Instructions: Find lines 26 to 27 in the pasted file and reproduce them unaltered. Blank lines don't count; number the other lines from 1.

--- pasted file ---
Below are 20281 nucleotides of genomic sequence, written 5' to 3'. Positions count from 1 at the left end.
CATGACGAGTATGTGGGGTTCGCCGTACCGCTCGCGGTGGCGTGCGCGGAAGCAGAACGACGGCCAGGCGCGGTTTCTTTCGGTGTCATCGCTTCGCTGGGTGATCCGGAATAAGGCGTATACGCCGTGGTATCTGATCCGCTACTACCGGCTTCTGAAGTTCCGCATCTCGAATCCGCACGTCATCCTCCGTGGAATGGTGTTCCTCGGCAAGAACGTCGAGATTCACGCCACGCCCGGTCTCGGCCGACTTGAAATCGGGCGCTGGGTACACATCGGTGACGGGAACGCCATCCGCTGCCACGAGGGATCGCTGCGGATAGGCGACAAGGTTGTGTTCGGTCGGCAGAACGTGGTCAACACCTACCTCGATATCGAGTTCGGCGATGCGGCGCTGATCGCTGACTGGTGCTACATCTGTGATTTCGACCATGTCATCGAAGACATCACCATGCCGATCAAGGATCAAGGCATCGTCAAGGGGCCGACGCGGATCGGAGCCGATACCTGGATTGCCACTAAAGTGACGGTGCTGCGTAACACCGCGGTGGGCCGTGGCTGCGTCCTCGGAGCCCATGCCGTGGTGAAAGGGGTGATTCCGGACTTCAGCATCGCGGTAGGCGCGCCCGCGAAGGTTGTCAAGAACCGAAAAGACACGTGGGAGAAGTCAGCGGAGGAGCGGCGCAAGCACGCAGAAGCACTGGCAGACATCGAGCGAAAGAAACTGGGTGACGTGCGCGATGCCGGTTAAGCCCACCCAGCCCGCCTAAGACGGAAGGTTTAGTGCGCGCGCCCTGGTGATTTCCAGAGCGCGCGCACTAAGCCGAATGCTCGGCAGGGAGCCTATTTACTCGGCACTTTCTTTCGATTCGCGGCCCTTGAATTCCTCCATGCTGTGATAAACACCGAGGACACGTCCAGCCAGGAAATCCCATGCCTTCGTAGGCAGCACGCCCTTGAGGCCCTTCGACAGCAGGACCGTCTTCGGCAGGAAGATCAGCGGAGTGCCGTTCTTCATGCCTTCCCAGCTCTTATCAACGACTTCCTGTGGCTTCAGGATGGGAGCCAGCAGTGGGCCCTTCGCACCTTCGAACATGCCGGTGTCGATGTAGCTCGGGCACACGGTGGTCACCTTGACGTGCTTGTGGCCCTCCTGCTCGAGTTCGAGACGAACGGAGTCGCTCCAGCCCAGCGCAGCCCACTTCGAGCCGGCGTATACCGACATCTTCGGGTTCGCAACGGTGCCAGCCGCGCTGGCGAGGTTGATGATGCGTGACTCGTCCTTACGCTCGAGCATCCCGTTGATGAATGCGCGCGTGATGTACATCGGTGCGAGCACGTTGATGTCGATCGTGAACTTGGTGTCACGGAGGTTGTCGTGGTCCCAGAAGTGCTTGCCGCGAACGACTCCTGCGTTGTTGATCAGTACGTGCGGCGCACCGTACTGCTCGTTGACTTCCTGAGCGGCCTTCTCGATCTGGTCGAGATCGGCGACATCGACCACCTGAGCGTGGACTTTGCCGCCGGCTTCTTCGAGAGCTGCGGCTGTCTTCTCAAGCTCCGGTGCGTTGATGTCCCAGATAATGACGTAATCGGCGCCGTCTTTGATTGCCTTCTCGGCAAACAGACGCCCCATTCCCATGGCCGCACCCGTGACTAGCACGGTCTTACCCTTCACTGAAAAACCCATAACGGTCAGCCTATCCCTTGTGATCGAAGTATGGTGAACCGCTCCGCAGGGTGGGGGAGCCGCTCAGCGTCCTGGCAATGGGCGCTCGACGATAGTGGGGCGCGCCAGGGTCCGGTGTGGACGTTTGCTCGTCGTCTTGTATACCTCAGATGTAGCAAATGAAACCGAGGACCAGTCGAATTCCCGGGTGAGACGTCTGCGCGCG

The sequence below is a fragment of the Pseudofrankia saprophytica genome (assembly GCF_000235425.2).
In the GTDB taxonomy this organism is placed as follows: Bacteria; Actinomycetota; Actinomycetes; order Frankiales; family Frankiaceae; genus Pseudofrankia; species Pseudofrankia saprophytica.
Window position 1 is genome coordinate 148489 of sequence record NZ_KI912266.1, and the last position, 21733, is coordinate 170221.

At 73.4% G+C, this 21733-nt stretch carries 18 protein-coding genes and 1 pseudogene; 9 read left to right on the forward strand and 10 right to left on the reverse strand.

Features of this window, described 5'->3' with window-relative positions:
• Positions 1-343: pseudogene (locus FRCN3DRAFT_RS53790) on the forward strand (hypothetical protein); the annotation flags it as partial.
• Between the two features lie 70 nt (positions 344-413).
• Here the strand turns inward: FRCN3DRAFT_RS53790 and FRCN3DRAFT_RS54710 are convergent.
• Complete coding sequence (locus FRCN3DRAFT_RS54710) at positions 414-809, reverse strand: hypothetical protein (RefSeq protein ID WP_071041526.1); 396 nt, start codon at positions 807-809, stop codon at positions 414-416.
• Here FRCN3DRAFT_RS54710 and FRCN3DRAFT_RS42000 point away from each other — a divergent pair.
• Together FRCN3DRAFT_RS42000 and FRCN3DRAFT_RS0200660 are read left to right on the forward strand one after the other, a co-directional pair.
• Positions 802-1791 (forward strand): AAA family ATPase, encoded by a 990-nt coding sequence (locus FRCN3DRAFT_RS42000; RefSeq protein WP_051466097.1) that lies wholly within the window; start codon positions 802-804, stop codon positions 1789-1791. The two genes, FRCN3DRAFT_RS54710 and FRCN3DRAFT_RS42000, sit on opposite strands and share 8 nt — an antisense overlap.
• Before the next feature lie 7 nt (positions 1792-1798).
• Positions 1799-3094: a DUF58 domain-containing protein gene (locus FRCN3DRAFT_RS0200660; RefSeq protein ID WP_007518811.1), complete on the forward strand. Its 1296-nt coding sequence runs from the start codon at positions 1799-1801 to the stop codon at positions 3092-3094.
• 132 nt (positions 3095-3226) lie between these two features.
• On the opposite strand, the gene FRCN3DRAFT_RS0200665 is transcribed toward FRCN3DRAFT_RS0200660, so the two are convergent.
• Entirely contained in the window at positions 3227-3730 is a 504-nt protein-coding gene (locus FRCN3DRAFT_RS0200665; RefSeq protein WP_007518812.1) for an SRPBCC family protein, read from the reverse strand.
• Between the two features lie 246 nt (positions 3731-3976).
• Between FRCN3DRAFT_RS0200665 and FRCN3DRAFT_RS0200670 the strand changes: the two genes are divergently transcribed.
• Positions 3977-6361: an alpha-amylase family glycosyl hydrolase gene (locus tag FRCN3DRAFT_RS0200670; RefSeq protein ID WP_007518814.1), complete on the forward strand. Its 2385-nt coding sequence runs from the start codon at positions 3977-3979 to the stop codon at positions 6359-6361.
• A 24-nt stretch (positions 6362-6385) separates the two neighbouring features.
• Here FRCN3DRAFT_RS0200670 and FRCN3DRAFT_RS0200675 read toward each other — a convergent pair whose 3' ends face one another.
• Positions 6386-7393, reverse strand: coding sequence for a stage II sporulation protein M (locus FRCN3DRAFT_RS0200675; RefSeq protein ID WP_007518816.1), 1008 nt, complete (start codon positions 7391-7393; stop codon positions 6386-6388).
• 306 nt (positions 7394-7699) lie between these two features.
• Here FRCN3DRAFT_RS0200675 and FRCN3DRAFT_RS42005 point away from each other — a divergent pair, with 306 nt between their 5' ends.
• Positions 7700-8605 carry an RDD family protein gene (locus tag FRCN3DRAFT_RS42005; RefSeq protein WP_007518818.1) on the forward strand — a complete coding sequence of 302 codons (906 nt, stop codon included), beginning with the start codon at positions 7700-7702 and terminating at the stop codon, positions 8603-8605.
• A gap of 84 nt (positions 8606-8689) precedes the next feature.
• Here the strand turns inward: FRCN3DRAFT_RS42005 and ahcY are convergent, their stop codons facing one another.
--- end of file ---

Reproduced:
• 306 nt (positions 7394-7699) lie between these two features.
• Here FRCN3DRAFT_RS0200675 and FRCN3DRAFT_RS42005 point away from each other — a divergent pair, with 306 nt between their 5' ends.